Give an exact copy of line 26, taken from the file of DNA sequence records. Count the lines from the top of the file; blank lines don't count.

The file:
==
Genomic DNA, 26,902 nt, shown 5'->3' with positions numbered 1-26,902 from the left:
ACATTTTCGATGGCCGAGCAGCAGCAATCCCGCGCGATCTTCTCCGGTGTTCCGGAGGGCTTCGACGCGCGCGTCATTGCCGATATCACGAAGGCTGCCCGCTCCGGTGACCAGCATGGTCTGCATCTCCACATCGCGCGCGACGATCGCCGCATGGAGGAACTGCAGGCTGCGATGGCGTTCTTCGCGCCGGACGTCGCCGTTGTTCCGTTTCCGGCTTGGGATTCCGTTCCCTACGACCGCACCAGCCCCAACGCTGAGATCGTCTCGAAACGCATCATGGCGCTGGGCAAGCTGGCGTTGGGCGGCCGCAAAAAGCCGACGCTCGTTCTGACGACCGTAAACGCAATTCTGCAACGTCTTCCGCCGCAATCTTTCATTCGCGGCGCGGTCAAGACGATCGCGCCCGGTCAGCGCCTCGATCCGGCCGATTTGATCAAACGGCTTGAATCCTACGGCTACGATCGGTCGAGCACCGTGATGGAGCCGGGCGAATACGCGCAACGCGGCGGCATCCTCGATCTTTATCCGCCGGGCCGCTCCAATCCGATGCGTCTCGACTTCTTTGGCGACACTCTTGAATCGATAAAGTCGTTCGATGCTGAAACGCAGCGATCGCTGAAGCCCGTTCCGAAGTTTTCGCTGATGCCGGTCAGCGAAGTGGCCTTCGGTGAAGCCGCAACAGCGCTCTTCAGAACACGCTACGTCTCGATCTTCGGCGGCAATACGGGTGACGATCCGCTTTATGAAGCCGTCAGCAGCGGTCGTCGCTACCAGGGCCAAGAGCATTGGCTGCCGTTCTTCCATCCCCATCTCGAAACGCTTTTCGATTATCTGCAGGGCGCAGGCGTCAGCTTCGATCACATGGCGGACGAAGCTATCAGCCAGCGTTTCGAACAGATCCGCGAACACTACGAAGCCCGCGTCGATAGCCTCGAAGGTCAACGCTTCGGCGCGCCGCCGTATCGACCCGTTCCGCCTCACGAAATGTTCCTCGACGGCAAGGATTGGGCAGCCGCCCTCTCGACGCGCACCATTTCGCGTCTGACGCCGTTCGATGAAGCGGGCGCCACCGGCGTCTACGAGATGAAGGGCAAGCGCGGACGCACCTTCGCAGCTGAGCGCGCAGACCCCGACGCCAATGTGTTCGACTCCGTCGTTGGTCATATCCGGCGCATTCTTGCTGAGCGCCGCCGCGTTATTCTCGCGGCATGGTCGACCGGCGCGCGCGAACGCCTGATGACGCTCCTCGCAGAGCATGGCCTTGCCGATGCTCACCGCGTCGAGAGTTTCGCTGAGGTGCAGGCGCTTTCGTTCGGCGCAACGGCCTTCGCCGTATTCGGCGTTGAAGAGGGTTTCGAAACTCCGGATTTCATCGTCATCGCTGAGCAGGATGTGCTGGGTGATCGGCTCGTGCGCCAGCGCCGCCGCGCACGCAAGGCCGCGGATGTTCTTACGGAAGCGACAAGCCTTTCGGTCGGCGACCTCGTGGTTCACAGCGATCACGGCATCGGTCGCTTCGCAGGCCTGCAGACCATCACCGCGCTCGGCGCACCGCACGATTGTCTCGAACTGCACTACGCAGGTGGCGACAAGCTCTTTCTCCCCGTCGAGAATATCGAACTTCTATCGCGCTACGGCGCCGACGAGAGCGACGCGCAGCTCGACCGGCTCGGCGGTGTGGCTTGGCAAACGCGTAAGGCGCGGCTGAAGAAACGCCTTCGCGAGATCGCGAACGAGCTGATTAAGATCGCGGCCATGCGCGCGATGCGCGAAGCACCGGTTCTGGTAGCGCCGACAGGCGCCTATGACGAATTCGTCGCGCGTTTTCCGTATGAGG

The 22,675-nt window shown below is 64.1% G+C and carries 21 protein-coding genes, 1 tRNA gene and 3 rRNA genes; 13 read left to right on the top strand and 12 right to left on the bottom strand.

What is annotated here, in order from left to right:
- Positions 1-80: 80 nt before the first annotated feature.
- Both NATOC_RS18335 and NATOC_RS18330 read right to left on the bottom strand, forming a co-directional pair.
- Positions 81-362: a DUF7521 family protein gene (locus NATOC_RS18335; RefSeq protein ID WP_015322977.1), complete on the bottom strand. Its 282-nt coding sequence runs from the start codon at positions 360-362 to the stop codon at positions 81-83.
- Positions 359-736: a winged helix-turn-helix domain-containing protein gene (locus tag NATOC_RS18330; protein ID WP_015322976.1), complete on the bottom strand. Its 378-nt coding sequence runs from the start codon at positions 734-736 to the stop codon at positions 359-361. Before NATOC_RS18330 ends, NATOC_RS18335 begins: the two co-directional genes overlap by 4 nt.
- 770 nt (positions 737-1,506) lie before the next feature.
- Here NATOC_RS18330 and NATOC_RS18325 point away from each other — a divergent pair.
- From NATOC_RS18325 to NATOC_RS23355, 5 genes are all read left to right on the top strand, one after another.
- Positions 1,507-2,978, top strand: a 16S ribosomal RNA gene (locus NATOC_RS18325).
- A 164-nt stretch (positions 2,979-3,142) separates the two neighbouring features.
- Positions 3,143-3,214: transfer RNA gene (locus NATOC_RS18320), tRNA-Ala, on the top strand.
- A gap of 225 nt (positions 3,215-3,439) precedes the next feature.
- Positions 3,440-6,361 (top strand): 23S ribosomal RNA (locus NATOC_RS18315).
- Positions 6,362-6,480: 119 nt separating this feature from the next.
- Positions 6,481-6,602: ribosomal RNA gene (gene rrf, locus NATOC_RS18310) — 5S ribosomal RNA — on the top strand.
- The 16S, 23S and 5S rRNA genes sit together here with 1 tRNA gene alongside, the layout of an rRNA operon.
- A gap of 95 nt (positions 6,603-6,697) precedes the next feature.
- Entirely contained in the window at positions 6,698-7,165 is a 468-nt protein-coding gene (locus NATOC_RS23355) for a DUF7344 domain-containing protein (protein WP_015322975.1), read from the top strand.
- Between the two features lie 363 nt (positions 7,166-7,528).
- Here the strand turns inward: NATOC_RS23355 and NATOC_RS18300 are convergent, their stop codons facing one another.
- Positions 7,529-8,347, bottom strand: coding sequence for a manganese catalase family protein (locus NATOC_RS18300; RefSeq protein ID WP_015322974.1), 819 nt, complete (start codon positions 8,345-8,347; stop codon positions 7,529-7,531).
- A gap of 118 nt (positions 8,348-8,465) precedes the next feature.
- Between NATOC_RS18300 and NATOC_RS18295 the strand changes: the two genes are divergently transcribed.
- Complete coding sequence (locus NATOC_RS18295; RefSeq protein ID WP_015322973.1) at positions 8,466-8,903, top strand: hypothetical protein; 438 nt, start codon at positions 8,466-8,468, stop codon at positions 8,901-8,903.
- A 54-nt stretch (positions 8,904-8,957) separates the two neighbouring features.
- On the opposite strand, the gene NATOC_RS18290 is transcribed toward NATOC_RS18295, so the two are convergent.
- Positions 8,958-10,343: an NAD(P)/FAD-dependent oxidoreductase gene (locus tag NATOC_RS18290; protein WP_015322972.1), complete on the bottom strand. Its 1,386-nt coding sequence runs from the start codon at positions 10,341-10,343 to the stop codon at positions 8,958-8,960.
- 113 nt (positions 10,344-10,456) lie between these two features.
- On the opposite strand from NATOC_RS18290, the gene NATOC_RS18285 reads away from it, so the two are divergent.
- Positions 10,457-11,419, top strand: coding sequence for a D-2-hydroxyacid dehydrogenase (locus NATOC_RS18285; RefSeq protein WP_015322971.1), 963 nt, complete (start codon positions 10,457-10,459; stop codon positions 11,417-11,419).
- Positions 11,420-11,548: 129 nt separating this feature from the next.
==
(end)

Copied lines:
- Between NATOC_RS18300 and NATOC_RS18295 the strand changes: the two genes are divergently transcribed.